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Thread: How do I breastfeed my baby with Reflux?

  1. #1
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    Default How do I breastfeed my baby with Reflux?

    I have been through so much with my little one. She is now 5 months and this has been an ongoing issue. She has reflux and is on ranitidine. At 4 months I started to wean her due to her refusing feeds both formula and breastmilk via breast and bottle. Offering formula due to sheer desperation, a constant screaming baby and poor weight gain.

    She has always been slightly fussy at the breast due to tiredness from jaundice and then anaemia, so we have defiantly not had it easy. In the last few weeks, she has started to reject food as well as breastfeeds. Please tell me how to feed my child. I have tried everything from feeding little and often to positing. I have done everything anybody has suggested and what I have read. Nothing actually works. My midwife and my heath visitor have been useless and don't seem to have any advice to offer other than lets see how she goes. After waiting 5 months, things still haven't got better and i'm hitting breaking point. I really want to continue breastfeeding but don't know how. HELP!

  2. #2
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    Default Re: How do I breastfeed my baby with Reflux?

    Hi mama! I'm so sorry about the difficulty with your baby's feeding and weight gain. It might be helpful if you could post a full weight history- birth weight, lowest weight, weight at each check-up. Also, can you describe her feeding patterns? Before this strike, how many times per day did she nurse (in general)? How many bottles per day did she get (in general)? And when you say you started weaning her at 4 months, do you mean that in the British sense, i.e. introducing solids, rather than the American sense, i.e. ceasing to nurse?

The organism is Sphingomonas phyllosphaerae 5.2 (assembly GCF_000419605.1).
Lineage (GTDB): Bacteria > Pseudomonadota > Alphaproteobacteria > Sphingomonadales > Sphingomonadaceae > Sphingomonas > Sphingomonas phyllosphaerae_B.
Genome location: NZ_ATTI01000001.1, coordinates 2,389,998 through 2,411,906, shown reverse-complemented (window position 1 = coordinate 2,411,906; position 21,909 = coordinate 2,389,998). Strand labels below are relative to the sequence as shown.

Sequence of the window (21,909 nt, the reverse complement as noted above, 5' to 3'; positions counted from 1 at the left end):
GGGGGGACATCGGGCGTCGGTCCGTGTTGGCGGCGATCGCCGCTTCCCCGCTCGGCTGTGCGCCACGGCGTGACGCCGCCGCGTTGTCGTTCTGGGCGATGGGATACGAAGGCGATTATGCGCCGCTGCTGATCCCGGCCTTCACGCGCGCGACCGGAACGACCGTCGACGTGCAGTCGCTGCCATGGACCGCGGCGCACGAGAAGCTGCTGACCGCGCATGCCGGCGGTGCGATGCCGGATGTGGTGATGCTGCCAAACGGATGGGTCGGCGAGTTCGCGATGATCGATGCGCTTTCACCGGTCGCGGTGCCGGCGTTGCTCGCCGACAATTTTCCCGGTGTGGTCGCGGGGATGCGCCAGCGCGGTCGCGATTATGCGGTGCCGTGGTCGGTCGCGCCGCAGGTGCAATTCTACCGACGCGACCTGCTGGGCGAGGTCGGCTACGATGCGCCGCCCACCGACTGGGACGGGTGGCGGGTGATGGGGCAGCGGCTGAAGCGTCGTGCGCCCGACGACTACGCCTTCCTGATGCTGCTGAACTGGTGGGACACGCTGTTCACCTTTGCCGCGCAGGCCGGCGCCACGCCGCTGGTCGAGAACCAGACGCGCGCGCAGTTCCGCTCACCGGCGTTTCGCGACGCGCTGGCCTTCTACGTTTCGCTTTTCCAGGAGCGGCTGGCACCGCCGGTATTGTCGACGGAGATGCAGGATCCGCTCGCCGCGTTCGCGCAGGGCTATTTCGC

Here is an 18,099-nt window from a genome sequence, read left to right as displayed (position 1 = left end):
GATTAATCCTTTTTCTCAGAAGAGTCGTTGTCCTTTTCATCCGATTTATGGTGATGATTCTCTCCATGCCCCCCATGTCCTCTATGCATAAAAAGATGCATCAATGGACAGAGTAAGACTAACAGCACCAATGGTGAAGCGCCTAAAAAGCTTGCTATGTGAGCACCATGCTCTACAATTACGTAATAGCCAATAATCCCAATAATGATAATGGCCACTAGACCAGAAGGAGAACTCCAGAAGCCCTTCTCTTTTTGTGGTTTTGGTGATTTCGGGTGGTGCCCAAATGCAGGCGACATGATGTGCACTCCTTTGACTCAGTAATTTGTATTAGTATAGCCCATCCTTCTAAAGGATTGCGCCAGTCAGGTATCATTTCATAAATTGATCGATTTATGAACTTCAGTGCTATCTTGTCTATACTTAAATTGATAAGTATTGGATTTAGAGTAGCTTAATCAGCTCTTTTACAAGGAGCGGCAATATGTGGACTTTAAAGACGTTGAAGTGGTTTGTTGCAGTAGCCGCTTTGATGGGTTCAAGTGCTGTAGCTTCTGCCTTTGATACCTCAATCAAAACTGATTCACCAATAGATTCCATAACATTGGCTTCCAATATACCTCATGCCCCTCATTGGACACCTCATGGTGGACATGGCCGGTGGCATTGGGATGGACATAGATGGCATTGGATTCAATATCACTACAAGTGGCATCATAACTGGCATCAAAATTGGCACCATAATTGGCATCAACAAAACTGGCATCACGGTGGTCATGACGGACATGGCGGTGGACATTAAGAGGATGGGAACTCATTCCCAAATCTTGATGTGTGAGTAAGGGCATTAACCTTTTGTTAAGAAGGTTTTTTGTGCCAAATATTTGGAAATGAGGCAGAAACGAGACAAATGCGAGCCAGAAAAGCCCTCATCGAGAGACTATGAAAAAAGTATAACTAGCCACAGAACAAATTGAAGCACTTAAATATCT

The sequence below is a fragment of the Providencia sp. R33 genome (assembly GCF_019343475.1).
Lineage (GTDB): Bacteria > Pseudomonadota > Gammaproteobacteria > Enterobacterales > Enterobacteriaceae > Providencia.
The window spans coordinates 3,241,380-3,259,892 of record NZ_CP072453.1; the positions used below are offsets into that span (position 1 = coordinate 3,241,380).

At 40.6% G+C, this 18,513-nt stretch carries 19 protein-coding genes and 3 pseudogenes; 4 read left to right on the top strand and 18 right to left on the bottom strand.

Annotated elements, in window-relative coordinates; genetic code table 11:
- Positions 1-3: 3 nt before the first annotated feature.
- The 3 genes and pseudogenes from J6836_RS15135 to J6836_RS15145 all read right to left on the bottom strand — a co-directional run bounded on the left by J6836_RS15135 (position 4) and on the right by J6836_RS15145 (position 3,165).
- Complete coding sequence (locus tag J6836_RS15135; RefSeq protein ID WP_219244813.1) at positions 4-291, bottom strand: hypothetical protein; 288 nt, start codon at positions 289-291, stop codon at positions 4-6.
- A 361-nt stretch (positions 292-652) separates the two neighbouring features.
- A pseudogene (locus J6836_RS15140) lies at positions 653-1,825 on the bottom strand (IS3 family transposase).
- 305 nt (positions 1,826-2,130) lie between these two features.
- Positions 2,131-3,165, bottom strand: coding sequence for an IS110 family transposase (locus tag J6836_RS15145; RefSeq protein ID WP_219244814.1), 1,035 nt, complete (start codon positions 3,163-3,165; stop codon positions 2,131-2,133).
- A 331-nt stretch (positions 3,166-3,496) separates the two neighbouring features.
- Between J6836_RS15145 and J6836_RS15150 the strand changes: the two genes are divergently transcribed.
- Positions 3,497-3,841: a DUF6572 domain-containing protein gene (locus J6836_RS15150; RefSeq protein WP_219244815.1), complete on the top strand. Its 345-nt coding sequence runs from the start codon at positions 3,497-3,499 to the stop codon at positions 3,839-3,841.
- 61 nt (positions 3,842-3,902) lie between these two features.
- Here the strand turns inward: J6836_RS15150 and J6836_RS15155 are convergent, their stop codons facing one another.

Coolest thing my big girl said recently: "How can you tell the world is moving when you are standing on it?"
    Coolest thing my little girl sang recently: "I love dat one-two pupples!"

  3. #3
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    Default Re: How do I breastfeed my baby with Reflux?

    Yes mommal has good questions. We can't tell if baby is nursing now, bottled fed, combo? It's unclear. How are/were bottles given (have you tried paced bottle feeding?) and how much is in the bottle? Also, how often are solids offered, how are they offered, and what are you giving your baby to eat?

    Also how are the meds working? any improvement after starting those? How was reflux diagnosed?

    When you say nothing works...what do you mean? Is baby not gaining weight? Losing weight? Literally not eating anything? Eating only sometimes? Or eating, but not as much or as often as you have been told she should? etc.

  4. #4
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    Default Re: How do I breastfeed my baby with Reflux?

    Sorry, I think my post was sent with haste of sheer desperation. She has continually gained weight but very slowly. She has never lost any weight but her weight gain hasn't been what health visitors/midwives would like. She regularly falls off the centiles of where she should be at but as I say has always gained. She was 3.340kg at birth and is now 5.875kg at 22 weeks, she did loose weight after birth, which I am told is normal which was 3.170kg. She doesnt really have a feeding pattern as I demand feed, she did used to nurse for an hour or two and then maybe go an hour in between.

    Before the strike she had baby rice 3 times a day, Breakfast, Lunch and Dinner and would feed as and when she wanted which was usually in the morning before breakfast and before and after meals and then two main feeds between Breakfast and Lunch & Lunch and Dinner. These particular feeds would last approx 30mins maybe more and the lesser feeds 15mins.